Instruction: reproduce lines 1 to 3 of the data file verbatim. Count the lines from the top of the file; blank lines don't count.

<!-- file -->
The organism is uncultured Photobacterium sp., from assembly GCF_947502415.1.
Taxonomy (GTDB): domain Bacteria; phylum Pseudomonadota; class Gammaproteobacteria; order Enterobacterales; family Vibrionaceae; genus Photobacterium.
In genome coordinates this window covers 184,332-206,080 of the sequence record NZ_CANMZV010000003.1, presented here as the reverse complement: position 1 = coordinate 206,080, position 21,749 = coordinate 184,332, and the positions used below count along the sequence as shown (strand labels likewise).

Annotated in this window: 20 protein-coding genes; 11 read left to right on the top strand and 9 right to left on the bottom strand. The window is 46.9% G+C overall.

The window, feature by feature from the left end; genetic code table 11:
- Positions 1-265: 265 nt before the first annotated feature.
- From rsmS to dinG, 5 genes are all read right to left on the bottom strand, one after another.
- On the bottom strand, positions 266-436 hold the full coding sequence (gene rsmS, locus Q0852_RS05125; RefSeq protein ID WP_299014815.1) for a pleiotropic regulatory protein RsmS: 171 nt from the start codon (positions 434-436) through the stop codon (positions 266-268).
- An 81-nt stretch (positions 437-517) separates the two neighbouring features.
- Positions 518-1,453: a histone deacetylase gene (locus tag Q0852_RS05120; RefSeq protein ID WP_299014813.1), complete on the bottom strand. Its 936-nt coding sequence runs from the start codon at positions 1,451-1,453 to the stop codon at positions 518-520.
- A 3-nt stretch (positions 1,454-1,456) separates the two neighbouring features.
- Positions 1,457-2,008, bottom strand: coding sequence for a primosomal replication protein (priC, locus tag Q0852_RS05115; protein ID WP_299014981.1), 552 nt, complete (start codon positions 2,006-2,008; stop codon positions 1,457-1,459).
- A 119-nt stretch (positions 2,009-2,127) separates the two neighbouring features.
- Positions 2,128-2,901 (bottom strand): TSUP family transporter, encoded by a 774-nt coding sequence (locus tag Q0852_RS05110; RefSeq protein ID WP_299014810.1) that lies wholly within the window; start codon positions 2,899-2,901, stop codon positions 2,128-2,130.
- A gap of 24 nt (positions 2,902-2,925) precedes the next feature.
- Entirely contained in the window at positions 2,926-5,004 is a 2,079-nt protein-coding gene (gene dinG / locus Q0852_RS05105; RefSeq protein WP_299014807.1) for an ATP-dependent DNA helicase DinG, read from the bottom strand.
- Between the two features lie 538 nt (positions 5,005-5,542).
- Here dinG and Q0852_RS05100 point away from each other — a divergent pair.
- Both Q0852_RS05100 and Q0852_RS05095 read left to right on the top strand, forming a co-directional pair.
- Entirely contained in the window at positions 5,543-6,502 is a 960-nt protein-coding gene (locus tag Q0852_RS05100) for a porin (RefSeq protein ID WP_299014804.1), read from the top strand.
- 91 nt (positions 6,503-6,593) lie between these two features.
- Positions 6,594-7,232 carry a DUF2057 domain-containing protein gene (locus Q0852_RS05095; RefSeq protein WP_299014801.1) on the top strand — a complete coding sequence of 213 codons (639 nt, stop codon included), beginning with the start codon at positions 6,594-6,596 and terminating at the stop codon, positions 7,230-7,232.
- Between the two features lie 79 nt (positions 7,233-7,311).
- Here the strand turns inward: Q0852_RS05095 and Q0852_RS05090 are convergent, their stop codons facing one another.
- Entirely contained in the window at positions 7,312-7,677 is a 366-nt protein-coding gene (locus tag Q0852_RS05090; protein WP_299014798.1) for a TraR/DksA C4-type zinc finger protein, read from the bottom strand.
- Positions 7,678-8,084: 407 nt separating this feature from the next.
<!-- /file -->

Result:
The organism is uncultured Photobacterium sp., from assembly GCF_947502415.1.
Taxonomy (GTDB): domain Bacteria; phylum Pseudomonadota; class Gammaproteobacteria; order Enterobacterales; family Vibrionaceae; genus Photobacterium.
In genome coordinates this window covers 184,332-206,080 of the sequence record NZ_CANMZV010000003.1, presented here as the reverse complement: position 1 = coordinate 206,080, position 21,749 = coordinate 184,332, and the positions used below count along the sequence as shown (strand labels likewise).